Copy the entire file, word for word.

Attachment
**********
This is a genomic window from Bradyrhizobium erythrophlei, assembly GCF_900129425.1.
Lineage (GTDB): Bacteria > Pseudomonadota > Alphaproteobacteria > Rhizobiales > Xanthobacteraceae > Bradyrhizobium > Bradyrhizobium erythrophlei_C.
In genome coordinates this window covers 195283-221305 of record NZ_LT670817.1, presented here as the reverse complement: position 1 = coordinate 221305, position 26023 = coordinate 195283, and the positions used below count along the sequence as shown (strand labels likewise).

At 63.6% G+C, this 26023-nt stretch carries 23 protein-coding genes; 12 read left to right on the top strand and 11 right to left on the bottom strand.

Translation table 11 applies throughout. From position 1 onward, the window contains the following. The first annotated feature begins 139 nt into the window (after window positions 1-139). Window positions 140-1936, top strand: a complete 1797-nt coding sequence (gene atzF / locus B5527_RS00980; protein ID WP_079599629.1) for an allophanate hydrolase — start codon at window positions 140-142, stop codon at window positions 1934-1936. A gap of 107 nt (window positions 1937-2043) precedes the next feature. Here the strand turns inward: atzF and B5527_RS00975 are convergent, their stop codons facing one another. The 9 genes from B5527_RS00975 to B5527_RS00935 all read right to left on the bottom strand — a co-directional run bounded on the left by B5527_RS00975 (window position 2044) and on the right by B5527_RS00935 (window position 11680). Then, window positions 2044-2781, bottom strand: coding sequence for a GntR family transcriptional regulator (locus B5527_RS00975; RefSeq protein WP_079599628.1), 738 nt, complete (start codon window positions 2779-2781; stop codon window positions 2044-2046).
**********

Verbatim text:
This is a genomic window from Bradyrhizobium erythrophlei, assembly GCF_900129425.1.
Lineage (GTDB): Bacteria > Pseudomonadota > Alphaproteobacteria > Rhizobiales > Xanthobacteraceae > Bradyrhizobium > Bradyrhizobium erythrophlei_C.
In genome coordinates this window covers 195283-221305 of record NZ_LT670817.1, presented here as the reverse complement: position 1 = coordinate 221305, position 26023 = coordinate 195283, and the positions used below count along the sequence as shown (strand labels likewise).

At 63.6% G+C, this 26023-nt stretch carries 23 protein-coding genes; 12 read left to right on the top strand and 11 right to left on the bottom strand.

Translation table 11 applies throughout. From position 1 onward, the window contains the following. The first annotated feature begins 139 nt into the window (after window positions 1-139). Window positions 140-1936, top strand: a complete 1797-nt coding sequence (gene atzF / locus B5527_RS00980; protein ID WP_079599629.1) for an allophanate hydrolase — start codon at window positions 140-142, stop codon at window positions 1934-1936. A gap of 107 nt (window positions 1937-2043) precedes the next feature. Here the strand turns inward: atzF and B5527_RS00975 are convergent, their stop codons facing one another. The 9 genes from B5527_RS00975 to B5527_RS00935 all read right to left on the bottom strand — a co-directional run bounded on the left by B5527_RS00975 (window position 2044) and on the right by B5527_RS00935 (window position 11680). Then, window positions 2044-2781, bottom strand: coding sequence for a GntR family transcriptional regulator (locus B5527_RS00975; RefSeq protein WP_079599628.1), 738 nt, complete (start codon window positions 2779-2781; stop codon window positions 2044-2046).